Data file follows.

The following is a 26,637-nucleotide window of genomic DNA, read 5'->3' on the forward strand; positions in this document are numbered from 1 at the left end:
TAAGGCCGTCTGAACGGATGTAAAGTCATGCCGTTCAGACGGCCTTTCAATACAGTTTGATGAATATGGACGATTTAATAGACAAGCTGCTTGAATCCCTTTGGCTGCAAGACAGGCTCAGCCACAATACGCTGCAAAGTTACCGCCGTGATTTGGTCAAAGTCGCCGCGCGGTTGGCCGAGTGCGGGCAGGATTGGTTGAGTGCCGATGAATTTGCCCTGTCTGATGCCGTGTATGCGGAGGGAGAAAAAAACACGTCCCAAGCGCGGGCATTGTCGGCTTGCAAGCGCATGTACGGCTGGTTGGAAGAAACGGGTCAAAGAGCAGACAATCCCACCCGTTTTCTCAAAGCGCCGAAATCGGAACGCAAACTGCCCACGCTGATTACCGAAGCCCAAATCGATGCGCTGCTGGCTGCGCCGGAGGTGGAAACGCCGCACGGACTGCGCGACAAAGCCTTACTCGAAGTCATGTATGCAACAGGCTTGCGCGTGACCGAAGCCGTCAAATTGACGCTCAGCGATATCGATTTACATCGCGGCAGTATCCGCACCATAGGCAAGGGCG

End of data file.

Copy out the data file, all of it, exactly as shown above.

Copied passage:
The following is a 26,637-nucleotide window of genomic DNA, read 5'->3' on the forward strand; positions in this document are numbered from 1 at the left end:
TAAGGCCGTCTGAACGGATGTAAAGTCATGCCGTTCAGACGGCCTTTCAATACAGTTTGATGAATATGGACGATTTAATAGACAAGCTGCTTGAATCCCTTTGGCTGCAAGACAGGCTCAGCCACAATACGCTGCAAAGTTACCGCCGTGATTTGGTCAAAGTCGCCGCGCGGTTGGCCGAGTGCGGGCAGGATTGGTTGAGTGCCGATGAATTTGCCCTGTCTGATGCCGTGTATGCGGAGGGAGAAAAAAACACGTCCCAAGCGCGGGCATTGTCGGCTTGCAAGCGCATGTACGGCTGGTTGGAAGAAACGGGTCAAAGAGCAGACAATCCCACCCGTTTTCTCAAAGCGCCGAAATCGGAACGCAAACTGCCCACGCTGATTACCGAAGCCCAAATCGATGCGCTGCTGGCTGCGCCGGAGGTGGAAACGCCGCACGGACTGCGCGACAAAGCCTTACTCGAAGTCATGTATGCAACAGGCTTGCGCGTGACCGAAGCCGTCAAATTGACGCTCAGCGATATCGATTTACATCGCGGCAGTATCCGCACCATAGGCAAGGGCG